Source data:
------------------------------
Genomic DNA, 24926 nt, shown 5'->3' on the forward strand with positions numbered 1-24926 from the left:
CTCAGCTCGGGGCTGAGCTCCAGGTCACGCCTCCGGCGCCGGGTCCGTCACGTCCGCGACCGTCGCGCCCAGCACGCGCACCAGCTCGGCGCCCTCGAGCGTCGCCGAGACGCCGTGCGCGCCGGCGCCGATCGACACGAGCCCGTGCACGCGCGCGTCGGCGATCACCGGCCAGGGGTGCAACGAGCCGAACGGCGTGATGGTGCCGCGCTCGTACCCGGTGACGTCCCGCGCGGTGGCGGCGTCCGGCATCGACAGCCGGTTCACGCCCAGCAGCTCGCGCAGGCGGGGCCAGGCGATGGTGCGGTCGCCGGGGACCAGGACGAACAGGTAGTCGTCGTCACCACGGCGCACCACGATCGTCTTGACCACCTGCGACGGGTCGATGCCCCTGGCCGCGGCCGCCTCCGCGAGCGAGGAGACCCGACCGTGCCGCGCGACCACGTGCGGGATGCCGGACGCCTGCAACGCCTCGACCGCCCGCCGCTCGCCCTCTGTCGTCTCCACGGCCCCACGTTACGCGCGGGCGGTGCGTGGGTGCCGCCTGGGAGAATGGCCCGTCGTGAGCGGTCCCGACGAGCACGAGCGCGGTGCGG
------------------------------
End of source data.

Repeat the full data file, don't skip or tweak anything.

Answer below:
Genomic DNA, 24926 nt, shown 5'->3' on the forward strand with positions numbered 1-24926 from the left:
CTCAGCTCGGGGCTGAGCTCCAGGTCACGCCTCCGGCGCCGGGTCCGTCACGTCCGCGACCGTCGCGCCCAGCACGCGCACCAGCTCGGCGCCCTCGAGCGTCGCCGAGACGCCGTGCGCGCCGGCGCCGATCGACACGAGCCCGTGCACGCGCGCGTCGGCGATCACCGGCCAGGGGTGCAACGAGCCGAACGGCGTGATGGTGCCGCGCTCGTACCCGGTGACGTCCCGCGCGGTGGCGGCGTCCGGCATCGACAGCCGGTTCACGCCCAGCAGCTCGCGCAGGCGGGGCCAGGCGATGGTGCGGTCGCCGGGGACCAGGACGAACAGGTAGTCGTCGTCACCACGGCGCACCACGATCGTCTTGACCACCTGCGACGGGTCGATGCCCCTGGCCGCGGCCGCCTCCGCGAGCGAGGAGACCCGACCGTGCCGCGCGACCACGTGCGGGATGCCGGACGCCTGCAACGCCTCGACCGCCCGCCGCTCGCCCTCTGTCGTCTCCACGGCCCCACGTTACGCGCGGGCGGTGCGTGGGTGCCGCCTGGGAGAATGGCCCGTCGTGAGCGGTCCCGACGAGCACGAGCGCGGTGCGG